A bright late-summer sun shown over Washington's beautiful Basilica of the National Shrine of the Immaculate Conception, as Franciscans, Dominicans, and Paulists assembled in the Shrine's Crypt Church this morning for the ordination of 4 seminarians as deacons, the final phase of their preparation for ordination as priests in the months to come. Washington's Auxiliary Bishop officiated at the ordination and preached about the challenges of the New Evangelization. The Dominican Schola Cantorum chanted Latin antiphons and led the congregation in the Ordinary of the Mass in Latin. As often happens, we priest were assigned seats without kneelers, rendering kneeling on the stone floor during the Litany a much more painful experience than it needs to be. (Somehow we just can't stop pretending priests are all still 25, even when most of us are at the other end of the age spectrum!). All in all, however, it was a wonderful, decidedly edifying experience as Deacon Yao and the others took this decisive last step toward the priesthood.
After my own diaconate ordination in April 1986, an older Paulist priest (as it turned out with but a few more months left to live himself) told me the ceremony had further affirmed him in his vocation. Life-long commitment is so counter-cultural today that such ceremonies as these really do carry with them enormous evangelizing energy, even beyond the inherent signification of the rites themselves.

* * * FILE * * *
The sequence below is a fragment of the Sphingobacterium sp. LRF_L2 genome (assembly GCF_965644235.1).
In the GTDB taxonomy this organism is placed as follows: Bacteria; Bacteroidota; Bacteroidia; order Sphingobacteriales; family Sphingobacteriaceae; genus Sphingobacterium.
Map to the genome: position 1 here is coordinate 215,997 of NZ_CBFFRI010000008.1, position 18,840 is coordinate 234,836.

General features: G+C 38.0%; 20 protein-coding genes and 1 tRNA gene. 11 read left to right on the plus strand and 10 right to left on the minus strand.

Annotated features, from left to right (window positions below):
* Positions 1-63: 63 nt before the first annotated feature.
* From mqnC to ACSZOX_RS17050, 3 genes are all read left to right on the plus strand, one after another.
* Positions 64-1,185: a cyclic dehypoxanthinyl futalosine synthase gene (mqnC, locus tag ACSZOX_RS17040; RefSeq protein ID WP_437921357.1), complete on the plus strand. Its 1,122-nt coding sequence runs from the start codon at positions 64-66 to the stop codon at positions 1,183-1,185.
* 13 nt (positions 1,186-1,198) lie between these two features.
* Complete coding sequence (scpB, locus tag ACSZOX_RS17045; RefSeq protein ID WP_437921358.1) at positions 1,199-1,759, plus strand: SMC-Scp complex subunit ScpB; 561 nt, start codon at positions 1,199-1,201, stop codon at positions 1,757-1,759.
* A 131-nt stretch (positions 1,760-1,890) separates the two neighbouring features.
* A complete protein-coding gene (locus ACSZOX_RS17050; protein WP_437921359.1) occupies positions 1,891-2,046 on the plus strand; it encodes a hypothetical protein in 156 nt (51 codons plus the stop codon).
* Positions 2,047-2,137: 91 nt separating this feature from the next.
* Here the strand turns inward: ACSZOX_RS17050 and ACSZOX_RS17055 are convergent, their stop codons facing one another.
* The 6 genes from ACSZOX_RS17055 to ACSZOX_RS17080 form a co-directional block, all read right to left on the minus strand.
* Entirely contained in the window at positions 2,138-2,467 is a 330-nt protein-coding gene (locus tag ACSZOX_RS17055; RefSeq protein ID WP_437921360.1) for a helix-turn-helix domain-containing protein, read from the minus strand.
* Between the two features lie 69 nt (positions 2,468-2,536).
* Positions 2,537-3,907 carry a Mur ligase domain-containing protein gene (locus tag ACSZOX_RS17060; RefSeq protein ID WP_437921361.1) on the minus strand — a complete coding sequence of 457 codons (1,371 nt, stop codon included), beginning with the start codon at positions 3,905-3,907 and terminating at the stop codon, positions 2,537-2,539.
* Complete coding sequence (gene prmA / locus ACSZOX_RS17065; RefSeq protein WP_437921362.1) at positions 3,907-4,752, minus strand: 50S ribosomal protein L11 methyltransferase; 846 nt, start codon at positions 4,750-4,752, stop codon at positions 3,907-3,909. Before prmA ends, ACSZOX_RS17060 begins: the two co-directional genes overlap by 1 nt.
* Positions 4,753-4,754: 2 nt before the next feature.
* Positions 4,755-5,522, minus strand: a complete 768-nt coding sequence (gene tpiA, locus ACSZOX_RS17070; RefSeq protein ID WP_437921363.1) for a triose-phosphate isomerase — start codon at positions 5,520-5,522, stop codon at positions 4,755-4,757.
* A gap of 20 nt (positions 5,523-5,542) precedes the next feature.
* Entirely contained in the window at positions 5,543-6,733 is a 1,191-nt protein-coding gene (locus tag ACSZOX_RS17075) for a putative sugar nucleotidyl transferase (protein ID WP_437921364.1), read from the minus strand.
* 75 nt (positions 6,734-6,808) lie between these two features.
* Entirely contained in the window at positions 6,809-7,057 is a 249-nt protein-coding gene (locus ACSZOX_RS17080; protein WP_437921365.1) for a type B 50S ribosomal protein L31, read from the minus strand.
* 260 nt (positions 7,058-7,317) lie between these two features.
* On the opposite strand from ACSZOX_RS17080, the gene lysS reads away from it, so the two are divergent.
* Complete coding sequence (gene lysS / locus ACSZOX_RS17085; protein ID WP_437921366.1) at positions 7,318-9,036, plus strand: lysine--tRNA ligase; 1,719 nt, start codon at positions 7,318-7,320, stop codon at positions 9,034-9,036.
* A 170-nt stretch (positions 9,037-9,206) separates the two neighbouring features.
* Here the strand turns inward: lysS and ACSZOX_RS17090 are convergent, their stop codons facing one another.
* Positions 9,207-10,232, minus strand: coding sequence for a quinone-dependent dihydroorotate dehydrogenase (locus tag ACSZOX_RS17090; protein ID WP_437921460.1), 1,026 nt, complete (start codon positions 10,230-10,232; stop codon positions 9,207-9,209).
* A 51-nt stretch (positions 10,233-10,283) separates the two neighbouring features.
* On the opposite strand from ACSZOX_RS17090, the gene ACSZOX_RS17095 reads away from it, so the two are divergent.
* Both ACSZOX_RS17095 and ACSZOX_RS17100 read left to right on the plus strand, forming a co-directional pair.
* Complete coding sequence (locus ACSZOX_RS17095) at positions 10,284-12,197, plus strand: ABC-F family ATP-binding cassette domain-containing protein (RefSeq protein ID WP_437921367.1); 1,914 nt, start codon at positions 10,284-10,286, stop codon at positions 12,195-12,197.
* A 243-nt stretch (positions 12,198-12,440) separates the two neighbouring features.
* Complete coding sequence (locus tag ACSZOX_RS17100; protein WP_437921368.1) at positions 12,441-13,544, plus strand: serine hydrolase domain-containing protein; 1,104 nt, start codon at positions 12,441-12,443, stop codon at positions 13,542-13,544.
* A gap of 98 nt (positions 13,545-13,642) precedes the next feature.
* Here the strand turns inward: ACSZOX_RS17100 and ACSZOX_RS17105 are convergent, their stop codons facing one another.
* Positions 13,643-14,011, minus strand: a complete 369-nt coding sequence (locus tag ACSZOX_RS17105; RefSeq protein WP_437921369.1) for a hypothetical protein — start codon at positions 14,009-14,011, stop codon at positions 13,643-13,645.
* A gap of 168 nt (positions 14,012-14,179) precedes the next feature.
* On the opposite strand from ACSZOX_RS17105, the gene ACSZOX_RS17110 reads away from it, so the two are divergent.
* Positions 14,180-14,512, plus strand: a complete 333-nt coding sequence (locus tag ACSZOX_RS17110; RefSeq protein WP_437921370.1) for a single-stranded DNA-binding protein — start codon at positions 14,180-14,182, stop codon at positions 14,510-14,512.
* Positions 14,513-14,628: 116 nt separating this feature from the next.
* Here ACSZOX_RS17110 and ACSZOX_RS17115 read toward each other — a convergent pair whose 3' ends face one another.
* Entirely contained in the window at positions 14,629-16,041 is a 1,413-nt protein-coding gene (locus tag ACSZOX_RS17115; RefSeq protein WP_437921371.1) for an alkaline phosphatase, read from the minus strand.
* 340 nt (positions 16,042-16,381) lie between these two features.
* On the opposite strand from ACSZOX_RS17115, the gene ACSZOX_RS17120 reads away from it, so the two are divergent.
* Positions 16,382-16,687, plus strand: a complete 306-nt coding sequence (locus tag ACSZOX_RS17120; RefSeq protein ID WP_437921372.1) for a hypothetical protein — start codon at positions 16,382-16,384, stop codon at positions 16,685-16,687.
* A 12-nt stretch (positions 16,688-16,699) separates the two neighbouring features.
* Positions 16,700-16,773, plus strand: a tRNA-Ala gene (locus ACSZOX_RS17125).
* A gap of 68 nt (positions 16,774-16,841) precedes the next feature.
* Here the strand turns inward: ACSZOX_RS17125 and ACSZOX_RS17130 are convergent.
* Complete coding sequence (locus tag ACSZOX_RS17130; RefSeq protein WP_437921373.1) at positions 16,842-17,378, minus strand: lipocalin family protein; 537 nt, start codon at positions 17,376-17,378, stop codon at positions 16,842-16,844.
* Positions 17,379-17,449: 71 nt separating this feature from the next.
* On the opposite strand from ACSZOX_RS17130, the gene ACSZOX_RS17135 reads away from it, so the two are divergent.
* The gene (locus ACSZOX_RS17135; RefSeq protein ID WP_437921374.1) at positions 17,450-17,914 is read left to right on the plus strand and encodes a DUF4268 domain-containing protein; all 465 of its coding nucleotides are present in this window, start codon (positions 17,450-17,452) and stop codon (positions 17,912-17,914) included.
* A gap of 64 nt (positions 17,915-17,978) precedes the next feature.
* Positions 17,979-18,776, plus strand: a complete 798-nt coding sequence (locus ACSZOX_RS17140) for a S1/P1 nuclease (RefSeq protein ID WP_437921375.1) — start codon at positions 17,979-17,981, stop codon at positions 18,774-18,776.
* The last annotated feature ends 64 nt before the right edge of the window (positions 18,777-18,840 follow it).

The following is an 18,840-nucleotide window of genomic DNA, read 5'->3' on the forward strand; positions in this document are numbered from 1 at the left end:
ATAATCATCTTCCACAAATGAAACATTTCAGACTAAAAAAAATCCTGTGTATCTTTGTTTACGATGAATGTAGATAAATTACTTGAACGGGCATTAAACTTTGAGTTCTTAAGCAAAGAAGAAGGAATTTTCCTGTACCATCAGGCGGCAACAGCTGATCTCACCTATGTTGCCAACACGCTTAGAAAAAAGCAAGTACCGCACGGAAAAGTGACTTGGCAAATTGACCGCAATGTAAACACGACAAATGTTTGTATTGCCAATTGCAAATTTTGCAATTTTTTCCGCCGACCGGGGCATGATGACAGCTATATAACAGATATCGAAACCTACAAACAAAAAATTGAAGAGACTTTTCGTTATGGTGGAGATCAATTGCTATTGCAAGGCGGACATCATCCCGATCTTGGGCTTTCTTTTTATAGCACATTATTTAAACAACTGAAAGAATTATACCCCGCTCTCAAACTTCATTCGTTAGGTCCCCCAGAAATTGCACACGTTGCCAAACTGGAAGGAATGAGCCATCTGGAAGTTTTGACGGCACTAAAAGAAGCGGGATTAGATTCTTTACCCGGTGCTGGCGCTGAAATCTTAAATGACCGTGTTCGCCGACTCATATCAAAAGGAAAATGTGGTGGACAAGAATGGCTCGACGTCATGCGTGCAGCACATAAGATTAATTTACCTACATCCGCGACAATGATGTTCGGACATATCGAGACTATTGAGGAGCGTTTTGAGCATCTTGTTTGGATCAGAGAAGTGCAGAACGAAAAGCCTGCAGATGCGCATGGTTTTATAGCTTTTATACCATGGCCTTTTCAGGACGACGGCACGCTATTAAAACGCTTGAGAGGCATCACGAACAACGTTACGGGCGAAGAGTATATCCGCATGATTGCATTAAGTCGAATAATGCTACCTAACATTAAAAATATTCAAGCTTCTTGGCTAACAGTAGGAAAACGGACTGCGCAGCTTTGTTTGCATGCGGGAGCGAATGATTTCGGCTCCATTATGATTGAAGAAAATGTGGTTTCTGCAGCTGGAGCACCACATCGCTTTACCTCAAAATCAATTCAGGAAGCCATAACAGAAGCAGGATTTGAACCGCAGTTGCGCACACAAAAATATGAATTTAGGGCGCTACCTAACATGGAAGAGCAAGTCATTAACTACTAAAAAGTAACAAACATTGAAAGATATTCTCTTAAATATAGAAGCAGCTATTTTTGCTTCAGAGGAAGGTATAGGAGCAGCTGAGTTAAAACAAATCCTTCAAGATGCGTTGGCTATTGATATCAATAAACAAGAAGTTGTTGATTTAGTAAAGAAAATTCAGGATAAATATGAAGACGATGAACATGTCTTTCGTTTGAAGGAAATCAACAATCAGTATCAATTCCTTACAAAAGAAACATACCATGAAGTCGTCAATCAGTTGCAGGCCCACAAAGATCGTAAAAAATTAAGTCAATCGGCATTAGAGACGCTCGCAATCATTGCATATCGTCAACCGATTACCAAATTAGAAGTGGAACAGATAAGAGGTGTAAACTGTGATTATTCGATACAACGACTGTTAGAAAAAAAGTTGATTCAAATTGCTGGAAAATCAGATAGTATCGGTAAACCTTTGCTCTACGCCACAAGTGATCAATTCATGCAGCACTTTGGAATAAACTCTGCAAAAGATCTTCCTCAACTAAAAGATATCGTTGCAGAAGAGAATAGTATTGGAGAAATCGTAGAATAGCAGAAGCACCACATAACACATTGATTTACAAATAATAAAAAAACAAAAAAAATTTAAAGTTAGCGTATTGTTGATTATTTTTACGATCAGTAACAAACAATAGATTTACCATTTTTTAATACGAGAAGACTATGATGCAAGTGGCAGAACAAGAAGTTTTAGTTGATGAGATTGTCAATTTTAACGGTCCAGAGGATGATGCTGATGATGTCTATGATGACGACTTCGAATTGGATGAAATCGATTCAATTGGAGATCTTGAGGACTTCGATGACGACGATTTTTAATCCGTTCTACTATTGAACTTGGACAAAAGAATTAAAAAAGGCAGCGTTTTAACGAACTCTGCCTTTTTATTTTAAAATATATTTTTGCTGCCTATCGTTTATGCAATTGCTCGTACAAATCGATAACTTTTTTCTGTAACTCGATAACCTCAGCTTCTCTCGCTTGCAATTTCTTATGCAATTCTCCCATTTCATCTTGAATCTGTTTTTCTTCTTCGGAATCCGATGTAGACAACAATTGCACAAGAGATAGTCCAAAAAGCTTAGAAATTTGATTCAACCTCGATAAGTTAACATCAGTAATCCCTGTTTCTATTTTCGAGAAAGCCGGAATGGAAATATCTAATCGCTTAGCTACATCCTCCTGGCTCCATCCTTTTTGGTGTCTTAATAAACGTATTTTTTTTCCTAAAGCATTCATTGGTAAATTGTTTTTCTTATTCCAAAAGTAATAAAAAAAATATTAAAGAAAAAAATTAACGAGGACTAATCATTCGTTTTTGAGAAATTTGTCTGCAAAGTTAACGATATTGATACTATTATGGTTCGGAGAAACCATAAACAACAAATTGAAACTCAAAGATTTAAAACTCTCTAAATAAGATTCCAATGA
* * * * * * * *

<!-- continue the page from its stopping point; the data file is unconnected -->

Of course, when I contemplate my own diaconate ordination, I cannot separate the joy of that long-ago occasion from the imposed interruption of my vocational journey the following September, that transformed my "transitional" diaconate into a painful nine-year ordeal - something I have not failed to recall (however privately) on September 9 ever since. Still, all that is in the past now. For better or for worse, it helped make me the person and priest I now am. But the very different trajectory that has ensued since my vocation was restored to me in 1995 invites my many positive memories of diaconal ministry to assume a more appropriate prominence.
But enough about me! Today's ordination ceremony was a vibrantly hopeful celebration of joy and hope - joy for the Paulist community and for the wider Church, hope for the New Evangelization and the renewal of the Church's life and mission in this problematic time.